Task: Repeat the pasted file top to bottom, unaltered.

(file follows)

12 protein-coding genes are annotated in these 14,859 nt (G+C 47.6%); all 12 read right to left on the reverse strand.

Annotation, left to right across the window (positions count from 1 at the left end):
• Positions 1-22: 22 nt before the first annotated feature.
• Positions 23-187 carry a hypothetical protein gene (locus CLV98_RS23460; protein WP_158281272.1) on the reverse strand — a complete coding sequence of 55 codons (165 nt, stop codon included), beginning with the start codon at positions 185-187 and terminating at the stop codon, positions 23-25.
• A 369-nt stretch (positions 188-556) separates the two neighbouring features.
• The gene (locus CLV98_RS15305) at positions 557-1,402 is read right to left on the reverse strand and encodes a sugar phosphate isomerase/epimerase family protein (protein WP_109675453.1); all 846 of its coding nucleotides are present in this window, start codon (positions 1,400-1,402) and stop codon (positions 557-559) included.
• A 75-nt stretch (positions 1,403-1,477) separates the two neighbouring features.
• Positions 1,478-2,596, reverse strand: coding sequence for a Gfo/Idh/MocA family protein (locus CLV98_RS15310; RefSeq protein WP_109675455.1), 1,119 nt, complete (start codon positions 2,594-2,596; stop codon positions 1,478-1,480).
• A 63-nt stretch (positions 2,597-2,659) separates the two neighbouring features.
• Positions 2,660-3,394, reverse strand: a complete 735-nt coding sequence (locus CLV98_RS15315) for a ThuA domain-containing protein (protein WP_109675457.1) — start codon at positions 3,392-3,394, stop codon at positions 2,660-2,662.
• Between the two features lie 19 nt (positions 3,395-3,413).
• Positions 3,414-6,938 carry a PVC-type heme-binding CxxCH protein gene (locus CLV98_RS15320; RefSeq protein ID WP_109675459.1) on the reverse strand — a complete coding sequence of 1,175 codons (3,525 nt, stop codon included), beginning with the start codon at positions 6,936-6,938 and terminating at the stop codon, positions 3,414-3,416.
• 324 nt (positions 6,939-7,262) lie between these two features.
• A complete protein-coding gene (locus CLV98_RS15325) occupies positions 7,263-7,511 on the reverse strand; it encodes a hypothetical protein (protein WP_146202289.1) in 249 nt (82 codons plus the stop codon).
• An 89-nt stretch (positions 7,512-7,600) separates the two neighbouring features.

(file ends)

12 protein-coding genes are annotated in these 14,859 nt (G+C 47.6%); all 12 read right to left on the reverse strand.

Annotation, left to right across the window (positions count from 1 at the left end):
• Positions 1-22: 22 nt before the first annotated feature.
• Positions 23-187 carry a hypothetical protein gene (locus CLV98_RS23460; protein WP_158281272.1) on the reverse strand — a complete coding sequence of 55 codons (165 nt, stop codon included), beginning with the start codon at positions 185-187 and terminating at the stop codon, positions 23-25.
• A 369-nt stretch (positions 188-556) separates the two neighbouring features.
• The gene (locus CLV98_RS15305) at positions 557-1,402 is read right to left on the reverse strand and encodes a sugar phosphate isomerase/epimerase family protein (protein WP_109675453.1); all 846 of its coding nucleotides are present in this window, start codon (positions 1,400-1,402) and stop codon (positions 557-559) included.
• A 75-nt stretch (positions 1,403-1,477) separates the two neighbouring features.
• Positions 1,478-2,596, reverse strand: coding sequence for a Gfo/Idh/MocA family protein (locus CLV98_RS15310; RefSeq protein WP_109675455.1), 1,119 nt, complete (start codon positions 2,594-2,596; stop codon positions 1,478-1,480).
• A 63-nt stretch (positions 2,597-2,659) separates the two neighbouring features.
• Positions 2,660-3,394, reverse strand: a complete 735-nt coding sequence (locus CLV98_RS15315) for a ThuA domain-containing protein (protein WP_109675457.1) — start codon at positions 3,392-3,394, stop codon at positions 2,660-2,662.
• Between the two features lie 19 nt (positions 3,395-3,413).
• Positions 3,414-6,938 carry a PVC-type heme-binding CxxCH protein gene (locus CLV98_RS15320; RefSeq protein ID WP_109675459.1) on the reverse strand — a complete coding sequence of 1,175 codons (3,525 nt, stop codon included), beginning with the start codon at positions 6,936-6,938 and terminating at the stop codon, positions 3,414-3,416.
• 324 nt (positions 6,939-7,262) lie between these two features.
• A complete protein-coding gene (locus CLV98_RS15325) occupies positions 7,263-7,511 on the reverse strand; it encodes a hypothetical protein (protein WP_146202289.1) in 249 nt (82 codons plus the stop codon).
• An 89-nt stretch (positions 7,512-7,600) separates the two neighbouring features.